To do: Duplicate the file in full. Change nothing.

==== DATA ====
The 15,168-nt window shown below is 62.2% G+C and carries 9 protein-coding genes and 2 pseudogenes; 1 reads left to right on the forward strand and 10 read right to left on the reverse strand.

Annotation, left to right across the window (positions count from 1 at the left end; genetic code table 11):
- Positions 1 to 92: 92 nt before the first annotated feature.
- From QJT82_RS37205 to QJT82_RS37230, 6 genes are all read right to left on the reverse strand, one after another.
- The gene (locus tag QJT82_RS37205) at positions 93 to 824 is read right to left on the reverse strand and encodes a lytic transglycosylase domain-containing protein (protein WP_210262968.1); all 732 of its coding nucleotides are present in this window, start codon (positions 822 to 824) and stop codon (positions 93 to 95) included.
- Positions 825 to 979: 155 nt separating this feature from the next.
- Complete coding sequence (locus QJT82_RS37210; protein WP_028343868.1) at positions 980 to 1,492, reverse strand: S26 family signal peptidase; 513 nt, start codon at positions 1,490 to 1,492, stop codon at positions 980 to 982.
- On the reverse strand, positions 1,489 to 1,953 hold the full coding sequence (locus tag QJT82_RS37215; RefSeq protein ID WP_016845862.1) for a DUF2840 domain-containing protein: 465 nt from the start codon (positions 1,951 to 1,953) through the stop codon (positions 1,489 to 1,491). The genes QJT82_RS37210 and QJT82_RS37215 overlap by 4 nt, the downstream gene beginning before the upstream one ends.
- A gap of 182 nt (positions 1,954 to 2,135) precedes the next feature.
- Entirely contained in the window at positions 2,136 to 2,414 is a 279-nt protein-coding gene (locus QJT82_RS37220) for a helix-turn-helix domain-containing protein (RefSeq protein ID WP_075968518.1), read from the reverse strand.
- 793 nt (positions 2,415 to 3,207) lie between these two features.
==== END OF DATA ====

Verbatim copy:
The 15,168-nt window shown below is 62.2% G+C and carries 9 protein-coding genes and 2 pseudogenes; 1 reads left to right on the forward strand and 10 read right to left on the reverse strand.

Annotation, left to right across the window (positions count from 1 at the left end; genetic code table 11):
- Positions 1 to 92: 92 nt before the first annotated feature.
- From QJT82_RS37205 to QJT82_RS37230, 6 genes are all read right to left on the reverse strand, one after another.
- The gene (locus tag QJT82_RS37205) at positions 93 to 824 is read right to left on the reverse strand and encodes a lytic transglycosylase domain-containing protein (protein WP_210262968.1); all 732 of its coding nucleotides are present in this window, start codon (positions 822 to 824) and stop codon (positions 93 to 95) included.
- Positions 825 to 979: 155 nt separating this feature from the next.
- Complete coding sequence (locus QJT82_RS37210; protein WP_028343868.1) at positions 980 to 1,492, reverse strand: S26 family signal peptidase; 513 nt, start codon at positions 1,490 to 1,492, stop codon at positions 980 to 982.
- On the reverse strand, positions 1,489 to 1,953 hold the full coding sequence (locus tag QJT82_RS37215; RefSeq protein ID WP_016845862.1) for a DUF2840 domain-containing protein: 465 nt from the start codon (positions 1,951 to 1,953) through the stop codon (positions 1,489 to 1,491). The genes QJT82_RS37210 and QJT82_RS37215 overlap by 4 nt, the downstream gene beginning before the upstream one ends.
- A gap of 182 nt (positions 1,954 to 2,135) precedes the next feature.
- Entirely contained in the window at positions 2,136 to 2,414 is a 279-nt protein-coding gene (locus QJT82_RS37220) for a helix-turn-helix domain-containing protein (RefSeq protein ID WP_075968518.1), read from the reverse strand.
- 793 nt (positions 2,415 to 3,207) lie between these two features.